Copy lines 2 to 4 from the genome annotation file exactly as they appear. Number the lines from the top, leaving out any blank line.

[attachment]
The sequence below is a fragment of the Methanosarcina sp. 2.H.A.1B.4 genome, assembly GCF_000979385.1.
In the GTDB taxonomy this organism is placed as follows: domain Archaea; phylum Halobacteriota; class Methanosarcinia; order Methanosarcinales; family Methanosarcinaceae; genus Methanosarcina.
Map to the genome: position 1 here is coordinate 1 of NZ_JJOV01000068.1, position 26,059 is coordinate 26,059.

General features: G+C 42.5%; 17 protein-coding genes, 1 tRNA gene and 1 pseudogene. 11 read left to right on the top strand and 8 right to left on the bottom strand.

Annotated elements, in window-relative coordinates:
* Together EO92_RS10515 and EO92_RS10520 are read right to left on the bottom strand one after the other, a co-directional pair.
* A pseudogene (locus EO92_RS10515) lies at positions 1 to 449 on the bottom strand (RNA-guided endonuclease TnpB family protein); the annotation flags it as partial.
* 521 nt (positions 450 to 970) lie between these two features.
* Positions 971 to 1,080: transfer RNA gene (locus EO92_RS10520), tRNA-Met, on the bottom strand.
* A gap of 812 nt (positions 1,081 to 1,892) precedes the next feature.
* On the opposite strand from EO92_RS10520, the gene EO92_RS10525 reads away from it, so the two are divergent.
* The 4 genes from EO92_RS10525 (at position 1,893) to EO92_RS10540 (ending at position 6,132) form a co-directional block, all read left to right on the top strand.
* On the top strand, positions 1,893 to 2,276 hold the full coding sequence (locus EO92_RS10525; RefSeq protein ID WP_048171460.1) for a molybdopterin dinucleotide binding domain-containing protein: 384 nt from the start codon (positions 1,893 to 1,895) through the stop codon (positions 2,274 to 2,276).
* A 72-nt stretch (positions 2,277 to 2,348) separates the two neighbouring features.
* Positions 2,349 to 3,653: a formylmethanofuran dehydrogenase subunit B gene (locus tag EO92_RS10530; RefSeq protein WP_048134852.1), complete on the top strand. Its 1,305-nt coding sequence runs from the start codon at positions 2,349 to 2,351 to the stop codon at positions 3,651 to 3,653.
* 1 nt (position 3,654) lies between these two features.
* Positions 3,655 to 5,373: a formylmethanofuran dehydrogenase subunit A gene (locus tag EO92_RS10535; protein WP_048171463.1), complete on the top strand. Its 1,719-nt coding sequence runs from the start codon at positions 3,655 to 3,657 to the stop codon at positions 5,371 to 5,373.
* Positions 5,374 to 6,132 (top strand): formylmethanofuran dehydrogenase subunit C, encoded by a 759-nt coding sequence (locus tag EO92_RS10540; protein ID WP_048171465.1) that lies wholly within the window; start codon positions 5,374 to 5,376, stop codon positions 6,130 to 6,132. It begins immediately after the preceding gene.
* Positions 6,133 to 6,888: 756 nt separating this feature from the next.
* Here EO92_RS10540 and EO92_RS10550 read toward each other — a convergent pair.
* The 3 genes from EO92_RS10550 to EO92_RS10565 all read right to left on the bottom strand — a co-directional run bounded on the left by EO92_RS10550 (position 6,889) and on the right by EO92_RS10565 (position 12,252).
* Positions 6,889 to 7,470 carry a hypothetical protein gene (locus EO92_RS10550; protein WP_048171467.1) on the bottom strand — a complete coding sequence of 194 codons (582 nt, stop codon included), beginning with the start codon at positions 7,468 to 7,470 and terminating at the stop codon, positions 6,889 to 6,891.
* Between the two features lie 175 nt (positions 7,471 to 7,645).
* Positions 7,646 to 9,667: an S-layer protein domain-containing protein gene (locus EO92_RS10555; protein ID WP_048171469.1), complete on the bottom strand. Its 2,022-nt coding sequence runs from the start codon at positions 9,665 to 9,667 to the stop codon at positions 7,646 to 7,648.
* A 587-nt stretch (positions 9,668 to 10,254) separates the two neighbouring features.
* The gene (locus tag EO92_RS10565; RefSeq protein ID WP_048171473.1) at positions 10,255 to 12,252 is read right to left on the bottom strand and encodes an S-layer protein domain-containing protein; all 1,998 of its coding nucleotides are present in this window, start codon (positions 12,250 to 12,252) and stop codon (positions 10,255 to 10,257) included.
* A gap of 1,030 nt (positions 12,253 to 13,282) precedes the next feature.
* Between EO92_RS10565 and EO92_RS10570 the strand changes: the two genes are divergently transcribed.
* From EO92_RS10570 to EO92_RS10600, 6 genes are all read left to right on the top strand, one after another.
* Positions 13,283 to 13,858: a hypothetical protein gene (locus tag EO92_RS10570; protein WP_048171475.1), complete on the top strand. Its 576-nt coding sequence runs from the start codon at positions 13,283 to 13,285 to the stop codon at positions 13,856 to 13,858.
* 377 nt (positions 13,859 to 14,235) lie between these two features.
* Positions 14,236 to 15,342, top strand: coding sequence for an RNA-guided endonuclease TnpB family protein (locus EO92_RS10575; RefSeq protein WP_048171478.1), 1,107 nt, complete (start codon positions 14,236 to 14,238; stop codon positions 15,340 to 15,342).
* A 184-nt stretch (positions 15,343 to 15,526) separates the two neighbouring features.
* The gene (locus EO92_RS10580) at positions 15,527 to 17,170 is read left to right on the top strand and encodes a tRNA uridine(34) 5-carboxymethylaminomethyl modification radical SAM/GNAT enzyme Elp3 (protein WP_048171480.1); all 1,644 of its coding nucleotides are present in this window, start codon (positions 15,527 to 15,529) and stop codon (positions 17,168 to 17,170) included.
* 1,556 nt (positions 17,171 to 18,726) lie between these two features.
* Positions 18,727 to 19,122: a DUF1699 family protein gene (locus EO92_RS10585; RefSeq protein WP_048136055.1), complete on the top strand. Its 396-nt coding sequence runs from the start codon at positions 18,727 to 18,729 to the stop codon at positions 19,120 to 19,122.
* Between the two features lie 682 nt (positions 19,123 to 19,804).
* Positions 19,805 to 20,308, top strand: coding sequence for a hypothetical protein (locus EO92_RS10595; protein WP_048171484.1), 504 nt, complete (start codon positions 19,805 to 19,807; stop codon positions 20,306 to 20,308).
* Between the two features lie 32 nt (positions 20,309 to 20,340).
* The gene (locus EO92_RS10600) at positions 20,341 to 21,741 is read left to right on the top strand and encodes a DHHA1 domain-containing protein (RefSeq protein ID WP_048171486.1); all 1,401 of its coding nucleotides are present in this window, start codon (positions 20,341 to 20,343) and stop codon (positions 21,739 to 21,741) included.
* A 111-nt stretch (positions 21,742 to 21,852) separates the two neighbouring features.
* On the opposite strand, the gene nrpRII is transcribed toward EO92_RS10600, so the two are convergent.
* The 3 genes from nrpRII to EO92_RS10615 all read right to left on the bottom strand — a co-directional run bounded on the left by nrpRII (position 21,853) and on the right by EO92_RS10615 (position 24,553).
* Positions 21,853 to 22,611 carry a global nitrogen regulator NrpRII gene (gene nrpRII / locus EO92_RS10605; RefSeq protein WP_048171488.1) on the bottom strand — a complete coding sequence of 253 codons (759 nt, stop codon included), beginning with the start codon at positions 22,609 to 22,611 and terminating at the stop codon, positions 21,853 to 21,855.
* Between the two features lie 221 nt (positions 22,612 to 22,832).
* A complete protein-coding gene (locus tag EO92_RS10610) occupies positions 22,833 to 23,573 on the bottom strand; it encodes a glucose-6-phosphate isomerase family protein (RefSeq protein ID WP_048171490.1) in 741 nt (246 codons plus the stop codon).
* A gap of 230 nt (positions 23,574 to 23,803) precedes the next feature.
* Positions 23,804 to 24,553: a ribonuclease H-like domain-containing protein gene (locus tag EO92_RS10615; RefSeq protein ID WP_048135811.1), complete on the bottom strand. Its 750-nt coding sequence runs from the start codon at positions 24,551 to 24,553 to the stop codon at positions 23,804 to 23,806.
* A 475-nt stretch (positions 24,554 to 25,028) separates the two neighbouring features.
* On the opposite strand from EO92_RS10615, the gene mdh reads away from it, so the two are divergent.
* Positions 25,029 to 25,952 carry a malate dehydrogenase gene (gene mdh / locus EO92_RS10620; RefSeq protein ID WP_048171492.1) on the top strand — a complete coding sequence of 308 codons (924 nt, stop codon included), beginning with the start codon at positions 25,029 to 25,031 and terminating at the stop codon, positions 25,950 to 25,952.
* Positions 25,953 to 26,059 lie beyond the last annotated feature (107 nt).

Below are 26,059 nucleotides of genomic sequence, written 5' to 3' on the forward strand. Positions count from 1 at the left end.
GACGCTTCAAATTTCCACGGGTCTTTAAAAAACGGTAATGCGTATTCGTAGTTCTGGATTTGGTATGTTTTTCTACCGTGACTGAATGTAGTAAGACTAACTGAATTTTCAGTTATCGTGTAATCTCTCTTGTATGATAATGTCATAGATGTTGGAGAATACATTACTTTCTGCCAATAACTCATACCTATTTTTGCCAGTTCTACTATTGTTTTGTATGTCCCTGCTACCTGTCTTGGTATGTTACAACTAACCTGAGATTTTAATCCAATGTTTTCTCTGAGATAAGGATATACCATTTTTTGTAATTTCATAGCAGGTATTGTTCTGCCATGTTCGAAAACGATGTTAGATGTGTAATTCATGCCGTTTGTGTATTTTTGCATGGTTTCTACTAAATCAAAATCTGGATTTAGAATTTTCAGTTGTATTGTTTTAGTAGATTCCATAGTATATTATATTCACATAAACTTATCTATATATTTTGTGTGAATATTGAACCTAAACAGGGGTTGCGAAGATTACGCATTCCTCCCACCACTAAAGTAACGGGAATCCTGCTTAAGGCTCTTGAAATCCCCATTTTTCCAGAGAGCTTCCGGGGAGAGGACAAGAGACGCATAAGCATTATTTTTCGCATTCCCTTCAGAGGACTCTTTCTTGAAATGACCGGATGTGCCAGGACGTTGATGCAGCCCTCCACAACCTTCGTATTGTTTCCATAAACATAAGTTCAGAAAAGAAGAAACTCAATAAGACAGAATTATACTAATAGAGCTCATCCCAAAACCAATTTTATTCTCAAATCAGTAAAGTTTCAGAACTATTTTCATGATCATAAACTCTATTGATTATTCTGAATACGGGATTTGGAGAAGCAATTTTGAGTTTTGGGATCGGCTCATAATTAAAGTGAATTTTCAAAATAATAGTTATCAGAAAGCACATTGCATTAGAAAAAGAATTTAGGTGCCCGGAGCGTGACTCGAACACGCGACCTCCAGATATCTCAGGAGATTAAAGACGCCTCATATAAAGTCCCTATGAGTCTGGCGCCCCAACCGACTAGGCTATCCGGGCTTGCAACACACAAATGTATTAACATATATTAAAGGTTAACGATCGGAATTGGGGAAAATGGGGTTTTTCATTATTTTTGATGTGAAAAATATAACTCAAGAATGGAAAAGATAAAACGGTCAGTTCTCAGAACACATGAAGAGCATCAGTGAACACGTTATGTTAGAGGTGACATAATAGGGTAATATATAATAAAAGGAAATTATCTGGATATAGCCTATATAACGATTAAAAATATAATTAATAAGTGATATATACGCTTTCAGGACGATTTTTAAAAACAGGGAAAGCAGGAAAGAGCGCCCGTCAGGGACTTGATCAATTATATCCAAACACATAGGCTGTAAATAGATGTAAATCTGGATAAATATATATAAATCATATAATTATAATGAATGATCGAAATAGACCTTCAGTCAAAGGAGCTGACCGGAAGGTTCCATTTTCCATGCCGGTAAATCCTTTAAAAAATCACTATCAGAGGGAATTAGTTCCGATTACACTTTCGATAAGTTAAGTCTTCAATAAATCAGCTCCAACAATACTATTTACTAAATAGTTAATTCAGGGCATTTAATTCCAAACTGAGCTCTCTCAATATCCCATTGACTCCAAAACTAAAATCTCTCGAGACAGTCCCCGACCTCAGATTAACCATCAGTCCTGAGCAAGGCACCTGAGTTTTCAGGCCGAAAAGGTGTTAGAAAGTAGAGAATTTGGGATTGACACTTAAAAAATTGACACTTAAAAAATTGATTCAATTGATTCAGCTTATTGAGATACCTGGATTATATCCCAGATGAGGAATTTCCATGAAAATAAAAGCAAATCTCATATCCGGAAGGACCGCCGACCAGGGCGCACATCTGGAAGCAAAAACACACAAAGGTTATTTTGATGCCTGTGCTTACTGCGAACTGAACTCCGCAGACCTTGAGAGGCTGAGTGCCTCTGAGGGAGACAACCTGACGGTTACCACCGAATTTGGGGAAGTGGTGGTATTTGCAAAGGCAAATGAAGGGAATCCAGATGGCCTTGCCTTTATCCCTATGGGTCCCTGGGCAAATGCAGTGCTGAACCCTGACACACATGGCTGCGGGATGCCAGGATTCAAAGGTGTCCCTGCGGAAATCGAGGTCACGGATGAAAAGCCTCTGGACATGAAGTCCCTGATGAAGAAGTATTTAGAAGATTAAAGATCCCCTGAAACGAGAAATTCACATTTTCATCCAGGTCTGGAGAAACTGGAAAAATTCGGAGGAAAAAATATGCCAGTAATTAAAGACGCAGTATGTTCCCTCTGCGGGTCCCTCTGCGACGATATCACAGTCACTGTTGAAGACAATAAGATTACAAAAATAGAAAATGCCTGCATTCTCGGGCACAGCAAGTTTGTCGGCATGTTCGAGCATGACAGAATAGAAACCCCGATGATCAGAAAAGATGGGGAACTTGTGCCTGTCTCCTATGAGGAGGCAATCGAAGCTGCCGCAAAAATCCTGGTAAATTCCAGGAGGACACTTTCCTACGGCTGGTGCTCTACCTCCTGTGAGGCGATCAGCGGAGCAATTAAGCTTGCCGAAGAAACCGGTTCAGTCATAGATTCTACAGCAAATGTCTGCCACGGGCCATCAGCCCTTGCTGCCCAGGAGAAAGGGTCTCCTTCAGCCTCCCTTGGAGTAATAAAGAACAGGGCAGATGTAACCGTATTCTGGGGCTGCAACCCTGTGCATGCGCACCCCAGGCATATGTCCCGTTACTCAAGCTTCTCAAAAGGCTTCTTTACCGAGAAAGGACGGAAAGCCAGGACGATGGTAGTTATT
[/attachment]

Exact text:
In the GTDB taxonomy this organism is placed as follows: domain Archaea; phylum Halobacteriota; class Methanosarcinia; order Methanosarcinales; family Methanosarcinaceae; genus Methanosarcina.
Map to the genome: position 1 here is coordinate 1 of NZ_JJOV01000068.1, position 26,059 is coordinate 26,059.

General features: G+C 42.5%; 17 protein-coding genes, 1 tRNA gene and 1 pseudogene. 11 read left to right on the top strand and 8 right to left on the bottom strand.